According to a Reuters report on October 18, Scholz stressed that stable currency may pose an international risk at the International Monetary Fund and World Bank Fall Conference on Friday. Scholz expressed complete doubts about the plans of the social media giant and pointed out:
"We will do everything possible to look at the situation. I am not in favor of creating such a world currency, because this is the responsibility of a democratic country."
Scholz said the existing financial system needs reforms to improve and simplify cross-border payments without threatening national sovereignty.
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Scholz reiterated his statement in mid-September when he urged policymakers not to accept alternative currencies such as Libra Stabilizer. A document obtained by Reuters at the time showed:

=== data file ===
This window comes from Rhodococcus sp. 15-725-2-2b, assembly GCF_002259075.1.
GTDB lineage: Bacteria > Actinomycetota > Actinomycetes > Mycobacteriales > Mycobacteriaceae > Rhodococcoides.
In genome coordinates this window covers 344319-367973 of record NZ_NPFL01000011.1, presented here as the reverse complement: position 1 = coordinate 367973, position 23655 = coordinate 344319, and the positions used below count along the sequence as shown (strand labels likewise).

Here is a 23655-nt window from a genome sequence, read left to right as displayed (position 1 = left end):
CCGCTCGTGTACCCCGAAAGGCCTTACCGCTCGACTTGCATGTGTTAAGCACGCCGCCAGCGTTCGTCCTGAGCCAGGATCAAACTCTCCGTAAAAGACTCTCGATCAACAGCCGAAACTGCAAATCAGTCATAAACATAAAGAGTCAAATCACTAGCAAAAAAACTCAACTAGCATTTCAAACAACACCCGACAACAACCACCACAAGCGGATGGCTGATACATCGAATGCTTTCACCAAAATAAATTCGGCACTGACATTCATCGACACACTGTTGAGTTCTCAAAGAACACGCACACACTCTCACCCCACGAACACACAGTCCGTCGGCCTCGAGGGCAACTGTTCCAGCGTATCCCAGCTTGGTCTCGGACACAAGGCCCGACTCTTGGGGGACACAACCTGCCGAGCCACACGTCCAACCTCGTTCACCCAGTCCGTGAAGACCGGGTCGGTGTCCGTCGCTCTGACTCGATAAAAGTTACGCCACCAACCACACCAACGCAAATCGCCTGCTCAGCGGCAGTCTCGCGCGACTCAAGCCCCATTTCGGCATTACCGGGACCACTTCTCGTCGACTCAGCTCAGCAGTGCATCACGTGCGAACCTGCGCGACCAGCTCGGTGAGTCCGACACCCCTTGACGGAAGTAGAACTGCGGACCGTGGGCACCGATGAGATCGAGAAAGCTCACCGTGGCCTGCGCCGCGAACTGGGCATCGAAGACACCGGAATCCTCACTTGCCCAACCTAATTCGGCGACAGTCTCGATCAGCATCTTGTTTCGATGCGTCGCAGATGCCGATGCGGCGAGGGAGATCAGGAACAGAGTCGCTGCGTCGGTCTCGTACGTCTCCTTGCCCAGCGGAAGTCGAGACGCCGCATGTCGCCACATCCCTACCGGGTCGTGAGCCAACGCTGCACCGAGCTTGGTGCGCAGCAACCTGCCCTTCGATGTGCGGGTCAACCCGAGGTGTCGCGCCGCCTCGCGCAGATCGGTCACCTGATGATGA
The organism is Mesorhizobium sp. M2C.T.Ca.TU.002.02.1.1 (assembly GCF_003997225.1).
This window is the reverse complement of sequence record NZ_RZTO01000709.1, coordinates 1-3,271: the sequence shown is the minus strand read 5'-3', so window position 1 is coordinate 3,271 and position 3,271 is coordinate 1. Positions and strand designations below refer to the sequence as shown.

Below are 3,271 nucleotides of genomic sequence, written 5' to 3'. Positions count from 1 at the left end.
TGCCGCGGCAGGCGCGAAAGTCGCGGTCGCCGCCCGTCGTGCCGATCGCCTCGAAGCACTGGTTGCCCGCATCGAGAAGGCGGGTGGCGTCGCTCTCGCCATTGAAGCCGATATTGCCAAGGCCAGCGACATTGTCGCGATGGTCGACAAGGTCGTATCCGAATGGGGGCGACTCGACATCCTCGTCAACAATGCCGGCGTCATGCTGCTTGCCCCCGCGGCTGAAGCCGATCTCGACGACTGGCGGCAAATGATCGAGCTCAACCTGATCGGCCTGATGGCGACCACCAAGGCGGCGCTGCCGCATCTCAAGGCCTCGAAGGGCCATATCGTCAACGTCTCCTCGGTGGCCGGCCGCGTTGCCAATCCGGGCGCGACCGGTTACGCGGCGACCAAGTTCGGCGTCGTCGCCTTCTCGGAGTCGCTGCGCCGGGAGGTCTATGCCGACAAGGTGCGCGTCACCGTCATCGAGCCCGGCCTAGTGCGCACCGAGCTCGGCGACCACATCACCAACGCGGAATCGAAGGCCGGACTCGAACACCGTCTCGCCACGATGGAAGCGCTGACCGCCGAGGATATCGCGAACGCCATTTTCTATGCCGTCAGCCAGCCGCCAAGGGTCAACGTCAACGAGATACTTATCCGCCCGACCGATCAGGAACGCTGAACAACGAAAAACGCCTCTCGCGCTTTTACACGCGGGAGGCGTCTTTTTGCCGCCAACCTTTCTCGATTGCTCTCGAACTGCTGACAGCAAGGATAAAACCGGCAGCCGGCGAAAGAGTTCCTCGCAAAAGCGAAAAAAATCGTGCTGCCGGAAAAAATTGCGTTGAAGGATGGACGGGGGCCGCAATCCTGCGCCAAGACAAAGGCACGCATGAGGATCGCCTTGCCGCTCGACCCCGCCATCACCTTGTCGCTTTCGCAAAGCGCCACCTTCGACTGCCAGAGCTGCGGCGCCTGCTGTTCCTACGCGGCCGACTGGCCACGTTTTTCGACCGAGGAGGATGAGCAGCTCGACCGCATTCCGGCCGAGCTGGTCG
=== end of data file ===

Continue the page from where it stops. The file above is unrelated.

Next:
“The federal government will work at the European and international levels to ensure that stable currencies do not become a substitute for official currencies.”
At the recent meeting, the G-7 Task Force confirmed that the G-7 does not allow the issuance of any global stable currency without adequately addressing the relevant challenges and risks. The Group of Seven (G7) reported that once stable currencies are launched globally, they could threaten global financial stability and the monetary system.
Liu Xiangmin, chairman of the Financial Action Task Force, said that the stable currency and the companies behind it will comply with global standards on cryptocurrencies and traditional financial assets. As a result, more and more regulators are concerned about Facebook's Libra.
French Minister of Economy and Finance Bruno Le Maire also reiterated his criticism of Libra, saying he could not tolerate the existence of Libra.